Magento is still one of the best eCommerce platforms available for merchants looking to optimize the eCommerce experience. Between incredible functionality and unrivaled product management, it provides the ability to create storefronts that can’t be created in other, comparable applications.
In 2018, we found that the top reason merchants chose Magento was functionality. Yet great functionality requires a lot of server resources. As a result, Magento is a known resource hog.
Luckily, with over 10 years of experience supporting Magento stores, we understand the application’s complex performance requirements. In fact, we even wrote the book on the subject. For this reason, merchants continue to choose Hostdedi for reliability, security, and performance.
Interested in learning more about how we create Magento environments you can’t find anywhere else? This article looks at four of our optimizations and how they make your store faster with Hostdedi.
PHP code lies at the foundation of Magento, and there are multiple ways that a web server can be configured to execute that code. Even minor changes to default configurations can lead to significant Magento performance improvements.
Usually, when you install PHP support on a web server, an apache module called mod_php is set up. This module offers a simple set of configurations that will provide a Magento installation with the type of performance you’ll see with any web host.
We don’t accept the default mod_php file configurations. Instead, we use PHP FastCGI Process Manager, commonly known as php-fpm, on our servers.
PHP-FPM allows Magento sites to make use of memory and CPU resources more efficiently than its mod_php counterpart. This helps Magento sites to better manage content and serve websites faster.
In additional, we optimize the mod_php setup so it makes the best use of memory and CPU resources. Usually, a mod_php setup is also configured so that each Apache httpd process also contains a copy of the PHP interpreter. This inevitably means a larger memory footprint – even for Apache threads serving requests for static assets.
Under our configuration there are separate PHP processes to serve dynamic requests so the web server can serve only requests for static assets. This also allows us to tune settings related to how these processes behave to improve responsiveness or reduce memory footprint.
A Fine-Tuned OPcache
PHP is an interpreted programming language. This means that when PHP code is executed it must be parsed by an interpreter. This interpreter organizes the code into an internal representation that can then be executed by the PHP runtime.
Parsing must take place within the interpreter before the code can even begin to run. Usually, parsing repeats every time a request is made. That means that every time someone visits a new page on your site, the parser kicks in.
This is where OPcache can help. OPcache helps by saving the internal representation of the code so it doesn’t need to be parsed for each request. For an application like Magento, which has tens of thousands of PHP files, this translates into a significant performance improvement.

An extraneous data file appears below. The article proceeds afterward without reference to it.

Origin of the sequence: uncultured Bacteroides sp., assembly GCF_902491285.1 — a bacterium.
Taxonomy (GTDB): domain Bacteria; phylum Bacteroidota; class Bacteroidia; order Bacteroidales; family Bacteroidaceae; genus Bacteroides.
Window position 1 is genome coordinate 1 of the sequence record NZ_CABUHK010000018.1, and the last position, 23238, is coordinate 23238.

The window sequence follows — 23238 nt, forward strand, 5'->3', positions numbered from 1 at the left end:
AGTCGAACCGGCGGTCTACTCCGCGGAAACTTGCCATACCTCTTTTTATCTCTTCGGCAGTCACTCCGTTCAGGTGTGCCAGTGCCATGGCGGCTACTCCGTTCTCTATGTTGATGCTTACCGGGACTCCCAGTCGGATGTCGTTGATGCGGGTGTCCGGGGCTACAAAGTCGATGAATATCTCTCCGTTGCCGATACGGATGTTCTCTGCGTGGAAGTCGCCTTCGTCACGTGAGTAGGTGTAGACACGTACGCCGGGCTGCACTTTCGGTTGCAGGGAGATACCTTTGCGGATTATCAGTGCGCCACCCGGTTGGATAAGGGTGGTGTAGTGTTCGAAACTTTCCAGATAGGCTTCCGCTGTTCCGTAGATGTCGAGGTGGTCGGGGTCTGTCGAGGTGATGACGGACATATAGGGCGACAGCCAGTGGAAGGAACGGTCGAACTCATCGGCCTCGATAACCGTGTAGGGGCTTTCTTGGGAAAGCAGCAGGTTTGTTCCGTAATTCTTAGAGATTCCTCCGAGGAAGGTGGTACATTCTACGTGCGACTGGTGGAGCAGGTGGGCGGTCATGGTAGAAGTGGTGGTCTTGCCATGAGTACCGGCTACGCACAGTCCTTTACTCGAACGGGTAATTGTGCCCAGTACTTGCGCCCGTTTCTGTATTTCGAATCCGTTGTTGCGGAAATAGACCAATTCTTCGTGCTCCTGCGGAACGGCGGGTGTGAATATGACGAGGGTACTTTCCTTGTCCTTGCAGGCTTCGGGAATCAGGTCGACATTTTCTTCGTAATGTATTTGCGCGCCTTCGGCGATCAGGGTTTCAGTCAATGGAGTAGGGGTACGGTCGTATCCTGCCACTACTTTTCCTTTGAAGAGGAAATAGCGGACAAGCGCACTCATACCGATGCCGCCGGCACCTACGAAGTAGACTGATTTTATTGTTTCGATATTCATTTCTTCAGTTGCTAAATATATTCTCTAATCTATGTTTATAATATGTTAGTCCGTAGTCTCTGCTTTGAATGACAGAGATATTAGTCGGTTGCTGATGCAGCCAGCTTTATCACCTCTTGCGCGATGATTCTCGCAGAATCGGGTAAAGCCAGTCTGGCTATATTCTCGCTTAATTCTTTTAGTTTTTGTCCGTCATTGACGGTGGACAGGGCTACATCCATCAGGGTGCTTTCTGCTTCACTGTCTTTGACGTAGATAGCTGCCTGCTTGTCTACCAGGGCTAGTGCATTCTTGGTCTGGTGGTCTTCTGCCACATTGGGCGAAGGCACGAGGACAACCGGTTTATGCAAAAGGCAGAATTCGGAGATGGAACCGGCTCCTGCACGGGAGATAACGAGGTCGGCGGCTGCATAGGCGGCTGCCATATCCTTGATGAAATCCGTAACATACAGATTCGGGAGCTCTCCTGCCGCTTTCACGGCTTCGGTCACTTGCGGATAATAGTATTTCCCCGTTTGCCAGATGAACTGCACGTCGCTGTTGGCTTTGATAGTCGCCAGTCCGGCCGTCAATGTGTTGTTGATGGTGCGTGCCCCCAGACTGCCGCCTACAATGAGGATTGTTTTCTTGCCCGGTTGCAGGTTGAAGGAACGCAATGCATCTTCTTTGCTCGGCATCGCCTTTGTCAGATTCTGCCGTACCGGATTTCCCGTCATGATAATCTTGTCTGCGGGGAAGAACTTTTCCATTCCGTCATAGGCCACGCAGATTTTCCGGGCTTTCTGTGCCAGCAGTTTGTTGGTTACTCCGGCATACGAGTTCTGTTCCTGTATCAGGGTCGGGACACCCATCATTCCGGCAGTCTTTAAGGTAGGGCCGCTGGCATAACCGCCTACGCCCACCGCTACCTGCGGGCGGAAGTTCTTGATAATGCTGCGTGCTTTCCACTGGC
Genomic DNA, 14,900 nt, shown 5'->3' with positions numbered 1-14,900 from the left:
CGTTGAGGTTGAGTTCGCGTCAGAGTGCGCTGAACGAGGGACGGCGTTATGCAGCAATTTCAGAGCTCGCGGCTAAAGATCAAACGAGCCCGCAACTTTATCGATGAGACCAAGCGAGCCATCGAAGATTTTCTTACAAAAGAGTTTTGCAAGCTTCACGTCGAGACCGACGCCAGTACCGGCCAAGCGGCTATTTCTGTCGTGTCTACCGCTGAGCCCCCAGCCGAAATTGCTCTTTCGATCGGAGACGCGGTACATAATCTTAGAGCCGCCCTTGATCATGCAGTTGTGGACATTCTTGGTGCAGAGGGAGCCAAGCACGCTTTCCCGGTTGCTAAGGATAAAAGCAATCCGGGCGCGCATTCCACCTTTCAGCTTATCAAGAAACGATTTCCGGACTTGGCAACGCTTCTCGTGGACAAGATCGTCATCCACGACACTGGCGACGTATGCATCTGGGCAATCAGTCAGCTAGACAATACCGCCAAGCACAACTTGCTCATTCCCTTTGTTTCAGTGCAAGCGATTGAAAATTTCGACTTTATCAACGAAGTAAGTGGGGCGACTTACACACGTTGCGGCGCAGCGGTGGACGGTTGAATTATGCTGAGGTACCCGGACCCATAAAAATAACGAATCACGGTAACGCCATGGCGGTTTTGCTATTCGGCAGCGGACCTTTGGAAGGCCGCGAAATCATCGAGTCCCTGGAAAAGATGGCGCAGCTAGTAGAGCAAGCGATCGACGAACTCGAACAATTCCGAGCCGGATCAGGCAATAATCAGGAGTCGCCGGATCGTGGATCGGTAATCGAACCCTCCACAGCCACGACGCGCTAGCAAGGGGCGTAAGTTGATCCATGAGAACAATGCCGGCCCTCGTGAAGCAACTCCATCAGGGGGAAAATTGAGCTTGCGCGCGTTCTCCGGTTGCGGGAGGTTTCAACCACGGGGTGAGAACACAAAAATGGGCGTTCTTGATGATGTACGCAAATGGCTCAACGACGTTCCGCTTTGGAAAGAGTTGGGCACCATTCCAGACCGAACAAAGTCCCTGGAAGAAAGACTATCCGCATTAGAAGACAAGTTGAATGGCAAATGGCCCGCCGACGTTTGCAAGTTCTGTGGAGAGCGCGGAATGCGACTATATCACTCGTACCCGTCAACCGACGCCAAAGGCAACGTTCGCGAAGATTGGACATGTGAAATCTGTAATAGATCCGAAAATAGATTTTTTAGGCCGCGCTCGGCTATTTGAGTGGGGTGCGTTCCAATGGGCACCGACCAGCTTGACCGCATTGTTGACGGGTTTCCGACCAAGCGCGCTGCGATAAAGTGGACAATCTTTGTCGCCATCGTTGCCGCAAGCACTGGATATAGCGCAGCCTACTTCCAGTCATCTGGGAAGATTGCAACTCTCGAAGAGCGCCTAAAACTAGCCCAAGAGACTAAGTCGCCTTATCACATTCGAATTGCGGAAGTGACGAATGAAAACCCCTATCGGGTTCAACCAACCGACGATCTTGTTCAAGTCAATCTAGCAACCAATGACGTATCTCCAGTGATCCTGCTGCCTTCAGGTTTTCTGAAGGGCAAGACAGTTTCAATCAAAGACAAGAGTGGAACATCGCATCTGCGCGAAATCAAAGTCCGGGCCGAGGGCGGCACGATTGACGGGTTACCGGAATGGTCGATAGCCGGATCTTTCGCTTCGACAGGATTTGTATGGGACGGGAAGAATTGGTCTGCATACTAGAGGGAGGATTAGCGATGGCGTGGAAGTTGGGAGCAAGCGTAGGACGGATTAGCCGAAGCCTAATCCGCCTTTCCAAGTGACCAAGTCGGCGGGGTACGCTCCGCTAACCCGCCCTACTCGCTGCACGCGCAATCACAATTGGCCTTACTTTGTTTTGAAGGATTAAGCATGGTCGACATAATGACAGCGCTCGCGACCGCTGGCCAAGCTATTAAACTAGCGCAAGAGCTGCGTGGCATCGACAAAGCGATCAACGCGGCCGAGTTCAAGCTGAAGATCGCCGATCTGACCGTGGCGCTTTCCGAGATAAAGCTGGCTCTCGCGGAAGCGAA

As part of our strategy for optimizing performance for Magento, we’ve tuned the settings for OPcache to support a large number of compiled files. This translates to less time spent parsing PHP code and more time spent running useful code that helps customers access your Magento store.
NGINX-Based Cloud Accelerator
By implementing built in microcaching using NGINX, static assets can be stored and served directly from memory for a short period of time. This is particularly useful for highly trafficked stores that have a selection of very popular products, with NGINX meaning that each visitor page load is faster and uses less server resources.
Nginx also provides HTTP/2 protocol support, which allows for optimizations such as server push, where a web server or web application can tell a browser to download additional assets in response to a request.
Traditionally a browser would not start downloading additional assets until it encountered them during a page load. Server push means a browser can be told to download static and other assets immediately.
Automatic Processing Priority
All multi-tasking operating systems have a mechanism called a CPU scheduler. This component determines which tasks are allowed to use the CPU at a given time and to what extent. On Linux, this is done by assigning a “niceness” value to a process. The value is called this because it determines how “nice” the process is, or how big a share of CPU resources that process will get. The idea is that nicer processes use less CPU resources.
Hostdedi has created a system that automatically changes the niceness value of running processes so that web critical processes (NGINX, apache httpd, php, mysql, etc) get CPU priority over less critical tasks. (compressing files, backups, etc).
Additionally, we run most maintenance tasks with a low CPU priority. This helps ensure that your website responds quickly even when administrative or scheduled tasks are running.
Get Started With Optimized Magento
Magento optimization starts on the server and finishes in the application. Server optimizations can help to provide merchants with a solid foundation for creating the Magento experience they want, but the development process is still vital.
We always recommend testing new code and implementations on a dev site before you push to your production site. Dev sites allow Magento merchants and developers to test speed and performance in a secure environment.
Interested in learning more about how we help merchants to optimize the eCommerce experience? Visit our Magento hosting page to see what features come with a Magento install.